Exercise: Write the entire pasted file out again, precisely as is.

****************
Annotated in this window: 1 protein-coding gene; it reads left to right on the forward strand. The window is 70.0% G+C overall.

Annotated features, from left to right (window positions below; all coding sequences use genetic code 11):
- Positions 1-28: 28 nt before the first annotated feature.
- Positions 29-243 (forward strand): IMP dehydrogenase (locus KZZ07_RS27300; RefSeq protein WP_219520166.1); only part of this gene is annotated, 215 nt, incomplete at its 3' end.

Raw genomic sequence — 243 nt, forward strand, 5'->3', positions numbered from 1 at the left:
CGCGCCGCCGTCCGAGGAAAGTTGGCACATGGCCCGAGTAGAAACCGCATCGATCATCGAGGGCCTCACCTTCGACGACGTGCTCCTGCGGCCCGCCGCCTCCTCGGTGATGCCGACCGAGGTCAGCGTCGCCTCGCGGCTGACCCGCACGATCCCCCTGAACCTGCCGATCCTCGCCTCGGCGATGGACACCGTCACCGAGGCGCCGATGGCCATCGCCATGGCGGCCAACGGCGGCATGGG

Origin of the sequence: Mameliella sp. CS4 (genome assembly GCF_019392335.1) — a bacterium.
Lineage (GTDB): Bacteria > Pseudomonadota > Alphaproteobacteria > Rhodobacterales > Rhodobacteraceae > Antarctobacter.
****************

Annotated in this window: 1 protein-coding gene; it reads left to right on the forward strand. The window is 70.0% G+C overall.

Annotated features, from left to right (window positions below; all coding sequences use genetic code 11):
- Positions 1-28: 28 nt before the first annotated feature.
- Positions 29-243 (forward strand): IMP dehydrogenase (locus KZZ07_RS27300; RefSeq protein WP_219520166.1); only part of this gene is annotated, 215 nt, incomplete at its 3' end.

Raw genomic sequence — 243 nt, forward strand, 5'->3', positions numbered from 1 at the left:
CGCGCCGCCGTCCGAGGAAAGTTGGCACATGGCCCGAGTAGAAACCGCATCGATCATCGAGGGCCTCACCTTCGACGACGTGCTCCTGCGGCCCGCCGCCTCCTCGGTGATGCCGACCGAGGTCAGCGTCGCCTCGCGGCTGACCCGCACGATCCCCCTGAACCTGCCGATCCTCGCCTCGGCGATGGACACCGTCACCGAGGCGCCGATGGCCATCGCCATGGCGGCCAACGGCGGCATGGG

Origin of the sequence: Mameliella sp. CS4 (genome assembly GCF_019392335.1) — a bacterium.
Lineage (GTDB): Bacteria > Pseudomonadota > Alphaproteobacteria > Rhodobacterales > Rhodobacteraceae > Antarctobacter.